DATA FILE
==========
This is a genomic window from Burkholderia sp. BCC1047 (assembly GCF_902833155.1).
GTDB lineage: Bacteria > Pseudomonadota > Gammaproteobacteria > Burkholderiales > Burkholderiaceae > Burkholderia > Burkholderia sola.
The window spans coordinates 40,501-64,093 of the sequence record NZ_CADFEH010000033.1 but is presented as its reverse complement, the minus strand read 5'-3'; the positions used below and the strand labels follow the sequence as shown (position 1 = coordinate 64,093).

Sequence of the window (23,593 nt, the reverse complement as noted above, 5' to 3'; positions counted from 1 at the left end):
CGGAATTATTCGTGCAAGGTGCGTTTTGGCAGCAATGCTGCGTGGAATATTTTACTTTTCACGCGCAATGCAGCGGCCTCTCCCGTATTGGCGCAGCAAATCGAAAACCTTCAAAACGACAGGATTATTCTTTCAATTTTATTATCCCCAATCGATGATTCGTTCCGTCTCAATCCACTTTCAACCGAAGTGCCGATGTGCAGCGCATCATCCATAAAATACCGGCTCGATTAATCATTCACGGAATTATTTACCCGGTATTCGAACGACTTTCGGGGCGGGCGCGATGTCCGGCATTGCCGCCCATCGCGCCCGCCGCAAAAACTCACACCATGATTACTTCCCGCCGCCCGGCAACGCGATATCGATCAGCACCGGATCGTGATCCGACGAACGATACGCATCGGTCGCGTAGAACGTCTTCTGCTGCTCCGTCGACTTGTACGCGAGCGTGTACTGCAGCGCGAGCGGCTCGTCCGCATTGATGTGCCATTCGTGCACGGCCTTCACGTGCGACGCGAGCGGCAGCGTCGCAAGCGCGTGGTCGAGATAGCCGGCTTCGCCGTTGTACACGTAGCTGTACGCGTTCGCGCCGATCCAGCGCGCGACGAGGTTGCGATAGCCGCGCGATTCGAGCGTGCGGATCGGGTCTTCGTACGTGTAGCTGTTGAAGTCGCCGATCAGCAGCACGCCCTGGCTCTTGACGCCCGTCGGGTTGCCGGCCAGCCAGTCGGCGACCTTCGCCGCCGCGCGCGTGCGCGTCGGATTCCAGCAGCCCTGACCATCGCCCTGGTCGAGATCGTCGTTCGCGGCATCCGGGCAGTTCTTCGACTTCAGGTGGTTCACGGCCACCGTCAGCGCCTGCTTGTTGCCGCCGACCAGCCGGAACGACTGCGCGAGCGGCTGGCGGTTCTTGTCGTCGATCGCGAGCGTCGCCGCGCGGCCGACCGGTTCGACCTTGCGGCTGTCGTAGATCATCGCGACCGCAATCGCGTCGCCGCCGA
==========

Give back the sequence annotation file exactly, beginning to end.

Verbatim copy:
This is a genomic window from Burkholderia sp. BCC1047 (assembly GCF_902833155.1).
GTDB lineage: Bacteria > Pseudomonadota > Gammaproteobacteria > Burkholderiales > Burkholderiaceae > Burkholderia > Burkholderia sola.
The window spans coordinates 40,501-64,093 of the sequence record NZ_CADFEH010000033.1 but is presented as its reverse complement, the minus strand read 5'-3'; the positions used below and the strand labels follow the sequence as shown (position 1 = coordinate 64,093).

Sequence of the window (23,593 nt, the reverse complement as noted above, 5' to 3'; positions counted from 1 at the left end):
CGGAATTATTCGTGCAAGGTGCGTTTTGGCAGCAATGCTGCGTGGAATATTTTACTTTTCACGCGCAATGCAGCGGCCTCTCCCGTATTGGCGCAGCAAATCGAAAACCTTCAAAACGACAGGATTATTCTTTCAATTTTATTATCCCCAATCGATGATTCGTTCCGTCTCAATCCACTTTCAACCGAAGTGCCGATGTGCAGCGCATCATCCATAAAATACCGGCTCGATTAATCATTCACGGAATTATTTACCCGGTATTCGAACGACTTTCGGGGCGGGCGCGATGTCCGGCATTGCCGCCCATCGCGCCCGCCGCAAAAACTCACACCATGATTACTTCCCGCCGCCCGGCAACGCGATATCGATCAGCACCGGATCGTGATCCGACGAACGATACGCATCGGTCGCGTAGAACGTCTTCTGCTGCTCCGTCGACTTGTACGCGAGCGTGTACTGCAGCGCGAGCGGCTCGTCCGCATTGATGTGCCATTCGTGCACGGCCTTCACGTGCGACGCGAGCGGCAGCGTCGCAAGCGCGTGGTCGAGATAGCCGGCTTCGCCGTTGTACACGTAGCTGTACGCGTTCGCGCCGATCCAGCGCGCGACGAGGTTGCGATAGCCGCGCGATTCGAGCGTGCGGATCGGGTCTTCGTACGTGTAGCTGTTGAAGTCGCCGATCAGCAGCACGCCCTGGCTCTTGACGCCCGTCGGGTTGCCGGCCAGCCAGTCGGCGACCTTCGCCGCCGCGCGCGTGCGCGTCGGATTCCAGCAGCCCTGACCATCGCCCTGGTCGAGATCGTCGTTCGCGGCATCCGGGCAGTTCTTCGACTTCAGGTGGTTCACGGCCACCGTCAGCGCCTGCTTGTTGCCGCCGACCAGCCGGAACGACTGCGCGAGCGGCTGGCGGTTCTTGTCGTCGATCGCGAGCGTCGCCGCGCGGCCGACCGGTTCGACCTTGCGGCTGTCGTAGATCATCGCGACCGCAATCGCGTCGCCGCCGA